If you have no problems creating Child Themes, this must always be your first choice. The main reason is that it is scalable, so if you need to include some additional functionality or template, you can do it through the fuctions.php of your child theme (some can be very interesting, especially those concerning the responsive or those referring to include a web font in your WordPress.)
With Jetpack you cannot modify or add new features. They are just style sheets. You are only including one more call to a single CSS file (style.css of your child theme) while for the first option, you are loading a plugin plus the call to the server over the new CSS. But, both are very good options.
4. Directly edit the style.css of your theme
Editing CSS in WordPress. Directly edit the CSS of your theme (style.css) is not the cleanest solution. Whether you’re a premium theme or a free one, you will lose those changes when the theme is updated.
In addition, if you have no knowledge of CSS, be careful with the punctuation and the rules. Let an open key or forget a semicolon can make your style paper unreadable for some browsers.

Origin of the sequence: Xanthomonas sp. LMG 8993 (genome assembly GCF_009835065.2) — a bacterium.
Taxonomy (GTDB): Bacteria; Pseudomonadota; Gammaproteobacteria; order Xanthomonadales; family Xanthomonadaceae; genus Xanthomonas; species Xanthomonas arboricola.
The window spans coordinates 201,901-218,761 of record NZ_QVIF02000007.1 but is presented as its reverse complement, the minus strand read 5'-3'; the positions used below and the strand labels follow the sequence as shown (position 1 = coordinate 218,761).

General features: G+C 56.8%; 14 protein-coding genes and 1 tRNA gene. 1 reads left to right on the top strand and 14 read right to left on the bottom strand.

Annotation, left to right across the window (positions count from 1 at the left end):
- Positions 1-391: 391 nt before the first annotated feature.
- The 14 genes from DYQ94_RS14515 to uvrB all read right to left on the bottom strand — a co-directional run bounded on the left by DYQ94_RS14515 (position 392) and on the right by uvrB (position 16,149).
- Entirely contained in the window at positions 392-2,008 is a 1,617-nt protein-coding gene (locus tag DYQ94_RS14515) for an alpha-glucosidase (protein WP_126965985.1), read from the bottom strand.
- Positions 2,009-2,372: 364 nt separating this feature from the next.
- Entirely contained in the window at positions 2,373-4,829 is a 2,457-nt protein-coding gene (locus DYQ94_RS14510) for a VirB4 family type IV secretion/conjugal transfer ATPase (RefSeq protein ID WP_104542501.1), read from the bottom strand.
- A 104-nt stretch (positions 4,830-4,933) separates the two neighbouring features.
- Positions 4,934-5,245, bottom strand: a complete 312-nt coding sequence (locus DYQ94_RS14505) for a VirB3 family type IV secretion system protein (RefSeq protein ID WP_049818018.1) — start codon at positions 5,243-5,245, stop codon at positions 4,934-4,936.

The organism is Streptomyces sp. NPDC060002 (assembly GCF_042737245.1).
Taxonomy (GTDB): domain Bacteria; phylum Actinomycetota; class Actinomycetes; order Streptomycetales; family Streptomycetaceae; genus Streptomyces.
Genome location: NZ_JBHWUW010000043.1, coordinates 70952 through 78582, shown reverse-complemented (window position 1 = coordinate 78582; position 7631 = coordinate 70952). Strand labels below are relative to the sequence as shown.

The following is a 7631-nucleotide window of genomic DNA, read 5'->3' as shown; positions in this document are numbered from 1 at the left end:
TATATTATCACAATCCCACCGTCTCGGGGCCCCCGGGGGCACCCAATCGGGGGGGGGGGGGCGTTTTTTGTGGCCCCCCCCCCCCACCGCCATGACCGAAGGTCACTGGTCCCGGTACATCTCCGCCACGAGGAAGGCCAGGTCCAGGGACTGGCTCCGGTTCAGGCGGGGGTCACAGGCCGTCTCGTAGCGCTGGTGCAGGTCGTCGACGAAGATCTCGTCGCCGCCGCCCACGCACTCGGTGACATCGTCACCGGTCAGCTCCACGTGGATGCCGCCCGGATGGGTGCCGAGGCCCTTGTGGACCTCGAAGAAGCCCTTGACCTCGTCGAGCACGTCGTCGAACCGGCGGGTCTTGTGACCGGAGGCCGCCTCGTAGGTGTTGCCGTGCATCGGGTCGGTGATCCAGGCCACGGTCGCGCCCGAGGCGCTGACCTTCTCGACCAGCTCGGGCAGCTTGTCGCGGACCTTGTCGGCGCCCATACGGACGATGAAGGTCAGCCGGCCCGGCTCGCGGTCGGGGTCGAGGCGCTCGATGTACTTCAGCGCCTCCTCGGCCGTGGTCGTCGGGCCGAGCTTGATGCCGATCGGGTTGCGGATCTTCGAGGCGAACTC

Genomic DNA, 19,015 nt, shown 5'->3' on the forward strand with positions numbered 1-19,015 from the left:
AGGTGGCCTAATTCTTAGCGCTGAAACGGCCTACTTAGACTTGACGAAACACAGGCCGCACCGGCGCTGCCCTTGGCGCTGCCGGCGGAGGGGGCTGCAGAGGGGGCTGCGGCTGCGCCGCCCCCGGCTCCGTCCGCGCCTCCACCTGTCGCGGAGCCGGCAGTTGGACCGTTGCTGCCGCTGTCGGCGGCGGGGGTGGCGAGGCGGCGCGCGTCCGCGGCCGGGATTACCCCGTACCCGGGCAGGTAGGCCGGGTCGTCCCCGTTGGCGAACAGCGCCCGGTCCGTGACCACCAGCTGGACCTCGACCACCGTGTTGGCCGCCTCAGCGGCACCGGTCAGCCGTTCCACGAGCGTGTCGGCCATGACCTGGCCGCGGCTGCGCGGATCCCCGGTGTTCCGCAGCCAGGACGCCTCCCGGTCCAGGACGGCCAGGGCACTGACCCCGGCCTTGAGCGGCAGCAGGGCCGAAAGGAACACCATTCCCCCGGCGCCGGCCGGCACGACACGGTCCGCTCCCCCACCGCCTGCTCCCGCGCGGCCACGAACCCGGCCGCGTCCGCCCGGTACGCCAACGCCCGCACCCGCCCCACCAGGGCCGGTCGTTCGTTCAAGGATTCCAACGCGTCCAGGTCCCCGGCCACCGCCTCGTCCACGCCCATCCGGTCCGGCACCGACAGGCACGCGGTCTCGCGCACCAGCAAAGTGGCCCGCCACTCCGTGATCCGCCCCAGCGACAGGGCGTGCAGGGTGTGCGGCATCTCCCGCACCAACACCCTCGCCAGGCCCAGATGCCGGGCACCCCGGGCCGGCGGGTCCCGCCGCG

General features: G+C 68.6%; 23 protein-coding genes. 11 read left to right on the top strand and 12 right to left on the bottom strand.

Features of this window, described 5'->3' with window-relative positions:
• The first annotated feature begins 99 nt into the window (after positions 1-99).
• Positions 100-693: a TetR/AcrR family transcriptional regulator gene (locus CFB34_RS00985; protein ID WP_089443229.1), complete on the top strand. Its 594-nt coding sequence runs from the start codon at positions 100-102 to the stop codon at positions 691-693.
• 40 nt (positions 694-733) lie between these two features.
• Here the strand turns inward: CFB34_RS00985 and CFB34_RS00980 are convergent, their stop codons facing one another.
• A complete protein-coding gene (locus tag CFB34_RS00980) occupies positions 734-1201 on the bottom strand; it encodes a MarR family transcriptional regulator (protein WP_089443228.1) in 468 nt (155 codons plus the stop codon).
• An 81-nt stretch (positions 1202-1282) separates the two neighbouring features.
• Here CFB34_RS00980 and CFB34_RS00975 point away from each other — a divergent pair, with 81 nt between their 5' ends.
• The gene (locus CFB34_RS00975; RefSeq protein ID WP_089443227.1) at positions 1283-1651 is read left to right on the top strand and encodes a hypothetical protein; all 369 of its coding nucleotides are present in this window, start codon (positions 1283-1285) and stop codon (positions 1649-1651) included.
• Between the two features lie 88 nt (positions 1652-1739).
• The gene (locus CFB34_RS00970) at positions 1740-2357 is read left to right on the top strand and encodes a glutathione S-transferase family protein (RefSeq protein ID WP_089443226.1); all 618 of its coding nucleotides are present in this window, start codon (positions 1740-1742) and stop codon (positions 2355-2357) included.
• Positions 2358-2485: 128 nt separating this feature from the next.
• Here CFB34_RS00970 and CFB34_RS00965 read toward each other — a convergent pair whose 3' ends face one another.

If you are still convinced that this is your method, let’s see how you can do it directly through the WordPress administration panel. The steps are:
1. Go to Appearance> Editor
2. Find the style.css file (check that the current theme is selected)
3. Edit carefully
In addition to the drawbacks mentioned above, this method will not give you access to all the CSS on some themes. Here is a clear example: if the author has decided to divide the styles into several CSS, some of them may be inaccessible from this editor, being within a library, assets or CSS folder.
Other methods and alternatives
There are other methods and alternatives: mainly plugins that allow you to define a style sheet or themes that bring with them a field for the changes you want to make. But they usually are the minority.
The important thing is to decide which method you choose, make a copy of those files that you can lose and use the alternative that best suits your skills. Do things you can control.
Good luck! (If you have any questions feel free to ask me.) What’s your favorite way to edit CSS in WordPress?